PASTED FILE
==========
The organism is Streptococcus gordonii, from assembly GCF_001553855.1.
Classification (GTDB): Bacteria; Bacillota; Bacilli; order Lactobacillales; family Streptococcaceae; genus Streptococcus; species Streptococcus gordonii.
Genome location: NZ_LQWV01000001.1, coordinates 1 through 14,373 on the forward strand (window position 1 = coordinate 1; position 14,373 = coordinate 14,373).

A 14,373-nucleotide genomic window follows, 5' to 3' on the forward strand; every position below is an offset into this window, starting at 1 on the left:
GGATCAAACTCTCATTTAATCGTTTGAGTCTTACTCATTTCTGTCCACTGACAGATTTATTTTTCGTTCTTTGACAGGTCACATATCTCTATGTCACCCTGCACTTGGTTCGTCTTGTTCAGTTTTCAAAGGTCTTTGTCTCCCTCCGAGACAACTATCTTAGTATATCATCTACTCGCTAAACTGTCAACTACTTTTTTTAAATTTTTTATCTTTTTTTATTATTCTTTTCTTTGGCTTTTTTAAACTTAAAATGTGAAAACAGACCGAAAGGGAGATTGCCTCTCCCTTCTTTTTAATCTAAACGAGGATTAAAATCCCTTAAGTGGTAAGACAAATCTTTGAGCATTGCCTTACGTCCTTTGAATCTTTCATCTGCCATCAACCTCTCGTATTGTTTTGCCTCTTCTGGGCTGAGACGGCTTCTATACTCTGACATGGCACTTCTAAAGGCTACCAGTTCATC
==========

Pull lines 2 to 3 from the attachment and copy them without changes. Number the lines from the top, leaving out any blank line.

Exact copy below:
Classification (GTDB): Bacteria; Bacillota; Bacilli; order Lactobacillales; family Streptococcaceae; genus Streptococcus; species Streptococcus gordonii.
Genome location: NZ_LQWV01000001.1, coordinates 1 through 14,373 on the forward strand (window position 1 = coordinate 1; position 14,373 = coordinate 14,373).